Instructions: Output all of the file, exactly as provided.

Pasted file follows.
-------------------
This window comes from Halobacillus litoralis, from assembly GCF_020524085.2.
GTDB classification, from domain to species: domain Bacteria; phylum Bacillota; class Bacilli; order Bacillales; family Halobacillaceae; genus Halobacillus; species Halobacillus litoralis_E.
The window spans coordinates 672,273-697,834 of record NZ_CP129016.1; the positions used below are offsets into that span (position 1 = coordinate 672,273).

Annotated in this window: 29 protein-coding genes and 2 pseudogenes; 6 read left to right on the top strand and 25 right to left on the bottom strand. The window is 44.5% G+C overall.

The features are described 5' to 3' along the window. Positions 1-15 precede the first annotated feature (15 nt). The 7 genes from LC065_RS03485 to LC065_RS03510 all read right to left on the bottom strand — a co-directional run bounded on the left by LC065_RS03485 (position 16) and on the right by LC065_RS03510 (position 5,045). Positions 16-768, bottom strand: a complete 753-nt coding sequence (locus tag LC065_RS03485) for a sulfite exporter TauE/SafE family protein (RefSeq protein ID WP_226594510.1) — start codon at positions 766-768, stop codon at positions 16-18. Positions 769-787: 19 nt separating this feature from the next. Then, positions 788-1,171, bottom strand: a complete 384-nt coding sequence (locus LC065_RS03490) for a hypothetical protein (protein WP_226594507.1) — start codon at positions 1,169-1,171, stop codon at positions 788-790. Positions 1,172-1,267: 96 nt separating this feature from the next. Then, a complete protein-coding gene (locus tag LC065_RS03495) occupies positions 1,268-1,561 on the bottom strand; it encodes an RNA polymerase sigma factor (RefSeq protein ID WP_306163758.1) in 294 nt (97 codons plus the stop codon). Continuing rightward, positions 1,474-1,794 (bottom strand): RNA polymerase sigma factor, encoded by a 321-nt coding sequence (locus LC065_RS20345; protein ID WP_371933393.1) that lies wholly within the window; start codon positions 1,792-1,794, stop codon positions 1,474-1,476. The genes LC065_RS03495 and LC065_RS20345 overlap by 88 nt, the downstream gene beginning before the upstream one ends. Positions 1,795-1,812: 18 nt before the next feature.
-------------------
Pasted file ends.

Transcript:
This window comes from Halobacillus litoralis, from assembly GCF_020524085.2.
GTDB classification, from domain to species: domain Bacteria; phylum Bacillota; class Bacilli; order Bacillales; family Halobacillaceae; genus Halobacillus; species Halobacillus litoralis_E.
The window spans coordinates 672,273-697,834 of record NZ_CP129016.1; the positions used below are offsets into that span (position 1 = coordinate 672,273).

Annotated in this window: 29 protein-coding genes and 2 pseudogenes; 6 read left to right on the top strand and 25 right to left on the bottom strand. The window is 44.5% G+C overall.

The features are described 5' to 3' along the window. Positions 1-15 precede the first annotated feature (15 nt). The 7 genes from LC065_RS03485 to LC065_RS03510 all read right to left on the bottom strand — a co-directional run bounded on the left by LC065_RS03485 (position 16) and on the right by LC065_RS03510 (position 5,045). Positions 16-768, bottom strand: a complete 753-nt coding sequence (locus tag LC065_RS03485) for a sulfite exporter TauE/SafE family protein (RefSeq protein ID WP_226594510.1) — start codon at positions 766-768, stop codon at positions 16-18. Positions 769-787: 19 nt separating this feature from the next. Then, positions 788-1,171, bottom strand: a complete 384-nt coding sequence (locus LC065_RS03490) for a hypothetical protein (protein WP_226594507.1) — start codon at positions 1,169-1,171, stop codon at positions 788-790. Positions 1,172-1,267: 96 nt separating this feature from the next. Then, a complete protein-coding gene (locus tag LC065_RS03495) occupies positions 1,268-1,561 on the bottom strand; it encodes an RNA polymerase sigma factor (RefSeq protein ID WP_306163758.1) in 294 nt (97 codons plus the stop codon). Continuing rightward, positions 1,474-1,794 (bottom strand): RNA polymerase sigma factor, encoded by a 321-nt coding sequence (locus LC065_RS20345; protein ID WP_371933393.1) that lies wholly within the window; start codon positions 1,792-1,794, stop codon positions 1,474-1,476. The genes LC065_RS03495 and LC065_RS20345 overlap by 88 nt, the downstream gene beginning before the upstream one ends. Positions 1,795-1,812: 18 nt before the next feature.